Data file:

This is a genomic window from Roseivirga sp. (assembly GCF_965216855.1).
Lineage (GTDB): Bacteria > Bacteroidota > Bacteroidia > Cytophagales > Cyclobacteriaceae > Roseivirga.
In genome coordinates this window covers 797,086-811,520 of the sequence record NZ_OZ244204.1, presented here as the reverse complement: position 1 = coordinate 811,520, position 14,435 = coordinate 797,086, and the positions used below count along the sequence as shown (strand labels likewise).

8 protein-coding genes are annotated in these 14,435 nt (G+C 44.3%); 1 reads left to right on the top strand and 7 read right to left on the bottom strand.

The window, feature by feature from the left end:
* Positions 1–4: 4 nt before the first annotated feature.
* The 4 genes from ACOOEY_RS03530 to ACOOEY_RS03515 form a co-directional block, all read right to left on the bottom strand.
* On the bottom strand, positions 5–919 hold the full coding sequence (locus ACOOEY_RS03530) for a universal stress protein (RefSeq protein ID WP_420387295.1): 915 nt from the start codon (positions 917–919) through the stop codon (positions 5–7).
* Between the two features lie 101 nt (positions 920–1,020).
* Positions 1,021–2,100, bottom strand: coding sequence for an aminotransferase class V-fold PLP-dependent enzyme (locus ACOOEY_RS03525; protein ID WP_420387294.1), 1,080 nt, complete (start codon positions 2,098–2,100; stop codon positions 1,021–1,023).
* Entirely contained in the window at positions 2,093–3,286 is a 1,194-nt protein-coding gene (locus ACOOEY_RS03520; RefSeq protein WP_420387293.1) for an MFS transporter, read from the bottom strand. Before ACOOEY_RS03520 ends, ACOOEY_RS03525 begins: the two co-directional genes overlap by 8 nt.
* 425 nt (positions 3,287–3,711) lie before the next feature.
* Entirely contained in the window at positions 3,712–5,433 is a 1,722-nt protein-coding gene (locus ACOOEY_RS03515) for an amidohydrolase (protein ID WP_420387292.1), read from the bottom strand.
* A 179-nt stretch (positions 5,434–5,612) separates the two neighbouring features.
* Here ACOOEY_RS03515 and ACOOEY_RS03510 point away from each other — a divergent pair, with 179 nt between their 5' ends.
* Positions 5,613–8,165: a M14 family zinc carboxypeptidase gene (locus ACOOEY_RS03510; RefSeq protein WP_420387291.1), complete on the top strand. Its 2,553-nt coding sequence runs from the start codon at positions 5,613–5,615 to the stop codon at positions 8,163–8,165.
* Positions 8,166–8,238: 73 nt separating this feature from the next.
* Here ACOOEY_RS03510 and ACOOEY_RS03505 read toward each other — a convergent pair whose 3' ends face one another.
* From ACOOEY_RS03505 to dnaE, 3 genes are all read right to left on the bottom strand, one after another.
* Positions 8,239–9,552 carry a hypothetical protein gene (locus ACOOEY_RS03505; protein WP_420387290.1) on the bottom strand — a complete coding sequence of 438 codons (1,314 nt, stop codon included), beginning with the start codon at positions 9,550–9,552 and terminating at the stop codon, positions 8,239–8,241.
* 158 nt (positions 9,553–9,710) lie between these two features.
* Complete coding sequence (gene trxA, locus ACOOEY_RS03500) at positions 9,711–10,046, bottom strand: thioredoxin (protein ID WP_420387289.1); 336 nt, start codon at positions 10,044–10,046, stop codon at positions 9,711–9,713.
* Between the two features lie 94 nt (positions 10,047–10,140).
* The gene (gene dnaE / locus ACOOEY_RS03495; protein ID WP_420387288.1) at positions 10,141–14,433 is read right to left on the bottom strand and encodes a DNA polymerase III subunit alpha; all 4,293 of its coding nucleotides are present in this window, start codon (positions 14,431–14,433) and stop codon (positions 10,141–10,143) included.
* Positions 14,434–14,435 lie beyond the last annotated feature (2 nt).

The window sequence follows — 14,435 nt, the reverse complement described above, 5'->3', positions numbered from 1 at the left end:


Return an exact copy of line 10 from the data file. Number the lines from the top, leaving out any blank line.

* Positions 1,021–2,100, bottom strand: coding sequence for an aminotransferase class V-fold PLP-dependent enzyme (locus ACOOEY_RS03525; protein ID WP_420387294.1), 1,080 nt, complete (start codon positions 2,098–2,100; stop codon positions 1,021–1,023).